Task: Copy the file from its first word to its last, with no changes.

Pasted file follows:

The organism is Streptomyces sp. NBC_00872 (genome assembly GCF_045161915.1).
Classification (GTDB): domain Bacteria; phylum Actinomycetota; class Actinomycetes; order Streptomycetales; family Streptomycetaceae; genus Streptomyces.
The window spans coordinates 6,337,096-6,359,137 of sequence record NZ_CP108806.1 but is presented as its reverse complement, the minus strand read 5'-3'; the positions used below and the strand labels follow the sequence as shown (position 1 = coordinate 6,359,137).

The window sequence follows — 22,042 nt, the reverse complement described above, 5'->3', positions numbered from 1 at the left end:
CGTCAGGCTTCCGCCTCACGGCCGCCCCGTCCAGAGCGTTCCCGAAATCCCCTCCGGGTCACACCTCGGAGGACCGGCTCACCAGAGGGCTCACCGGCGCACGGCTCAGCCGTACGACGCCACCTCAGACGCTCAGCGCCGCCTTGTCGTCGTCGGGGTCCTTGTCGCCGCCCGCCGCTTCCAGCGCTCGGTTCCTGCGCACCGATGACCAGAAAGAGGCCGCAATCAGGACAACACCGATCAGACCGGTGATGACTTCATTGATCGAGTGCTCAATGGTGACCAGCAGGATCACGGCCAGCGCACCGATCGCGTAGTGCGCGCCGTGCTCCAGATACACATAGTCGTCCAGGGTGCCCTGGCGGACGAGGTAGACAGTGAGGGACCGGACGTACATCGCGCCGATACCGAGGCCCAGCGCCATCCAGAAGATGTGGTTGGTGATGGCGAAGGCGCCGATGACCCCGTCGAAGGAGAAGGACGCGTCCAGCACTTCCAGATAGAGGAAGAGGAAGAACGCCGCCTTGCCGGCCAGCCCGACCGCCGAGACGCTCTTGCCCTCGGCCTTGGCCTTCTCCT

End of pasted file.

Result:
The organism is Streptomyces sp. NBC_00872 (genome assembly GCF_045161915.1).
Classification (GTDB): domain Bacteria; phylum Actinomycetota; class Actinomycetes; order Streptomycetales; family Streptomycetaceae; genus Streptomyces.
The window spans coordinates 6,337,096-6,359,137 of sequence record NZ_CP108806.1 but is presented as its reverse complement, the minus strand read 5'-3'; the positions used below and the strand labels follow the sequence as shown (position 1 = coordinate 6,359,137).

The window sequence follows — 22,042 nt, the reverse complement described above, 5'->3', positions numbered from 1 at the left end:
CGTCAGGCTTCCGCCTCACGGCCGCCCCGTCCAGAGCGTTCCCGAAATCCCCTCCGGGTCACACCTCGGAGGACCGGCTCACCAGAGGGCTCACCGGCGCACGGCTCAGCCGTACGACGCCACCTCAGACGCTCAGCGCCGCCTTGTCGTCGTCGGGGTCCTTGTCGCCGCCCGCCGCTTCCAGCGCTCGGTTCCTGCGCACCGATGACCAGAAAGAGGCCGCAATCAGGACAACACCGATCAGACCGGTGATGACTTCATTGATCGAGTGCTCAATGGTGACCAGCAGGATCACGGCCAGCGCACCGATCGCGTAGTGCGCGCCGTGCTCCAGATACACATAGTCGTCCAGGGTGCCCTGGCGGACGAGGTAGACAGTGAGGGACCGGACGTACATCGCGCCGATACCGAGGCCCAGCGCCATCCAGAAGATGTGGTTGGTGATGGCGAAGGCGCCGATGACCCCGTCGAAGGAGAAGGACGCGTCCAGCACTTCCAGATAGAGGAAGAGGAAGAACGCCGCCTTGCCGGCCAGCCCGACCGCCGAGACGCTCTTGCCCTCGGCCTTGGCCTTCTCCT